Unformatted text preview: 2 + b2 − 2bc cos(α)
The remaining formulas given in Theorem 11.5 can be shown by simply reorienting the triangle
to place a diﬀerent vertex at the origin. We leave these details to the reader. What’s important
about a and α in the above proof is that (α, a) is an angleside opposite pair and b and c are the
sides adjacent to α – the same can be said of any other angleside opposite pair in the triangle.
Notice that the proof of the Law of Cosines relies on the distance formula which has its roots in the
Pythagorean Theorem. That being said, the Law of Cosines can be thought of as a generalization
of the Pythagorean Theorem. If we have a triangle in which γ = 90◦ , then cos(γ ) = cos (90◦ ) = 0
so we get the familiar relationship c2 = a2 + b2 . What this means is that in the larger mathematical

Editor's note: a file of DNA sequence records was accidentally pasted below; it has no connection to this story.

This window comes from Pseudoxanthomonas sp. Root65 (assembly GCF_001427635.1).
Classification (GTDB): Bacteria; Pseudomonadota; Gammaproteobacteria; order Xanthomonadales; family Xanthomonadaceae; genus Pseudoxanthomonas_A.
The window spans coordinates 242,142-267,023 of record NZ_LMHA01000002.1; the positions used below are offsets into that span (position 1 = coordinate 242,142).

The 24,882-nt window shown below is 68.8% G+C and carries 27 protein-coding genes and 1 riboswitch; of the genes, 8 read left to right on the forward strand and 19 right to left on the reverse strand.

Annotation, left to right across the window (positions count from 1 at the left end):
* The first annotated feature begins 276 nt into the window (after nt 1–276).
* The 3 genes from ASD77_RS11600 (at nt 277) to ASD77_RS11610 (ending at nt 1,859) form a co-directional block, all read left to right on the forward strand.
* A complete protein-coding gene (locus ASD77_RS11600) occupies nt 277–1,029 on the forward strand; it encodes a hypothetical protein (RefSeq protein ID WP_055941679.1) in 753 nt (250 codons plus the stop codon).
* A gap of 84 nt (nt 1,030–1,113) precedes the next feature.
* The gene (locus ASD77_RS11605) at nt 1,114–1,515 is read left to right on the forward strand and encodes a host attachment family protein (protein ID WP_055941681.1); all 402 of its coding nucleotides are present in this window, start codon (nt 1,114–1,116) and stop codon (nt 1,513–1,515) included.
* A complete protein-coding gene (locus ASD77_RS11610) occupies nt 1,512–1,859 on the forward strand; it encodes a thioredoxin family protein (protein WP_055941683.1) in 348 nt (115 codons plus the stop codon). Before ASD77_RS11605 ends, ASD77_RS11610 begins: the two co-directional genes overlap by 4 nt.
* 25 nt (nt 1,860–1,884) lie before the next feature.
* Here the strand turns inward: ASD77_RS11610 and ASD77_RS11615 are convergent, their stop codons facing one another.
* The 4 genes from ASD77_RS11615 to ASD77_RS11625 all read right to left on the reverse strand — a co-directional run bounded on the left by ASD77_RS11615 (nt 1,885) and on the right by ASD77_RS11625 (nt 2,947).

sense, the Law of Cosines and the Pythagorean Theorem amount to pretty much the same thing.2
Example 11.3.1. Solve the following triangles. Give exact answers and decimal approximations
(rounded to hundredths) and sketch the triangle.
1. β = 50◦...
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 Fall '13
 Wong
 Algebra, Trigonometry, Cartesian Coordinate System, The Land, The Waves, René Descartes, Euclidean geometry

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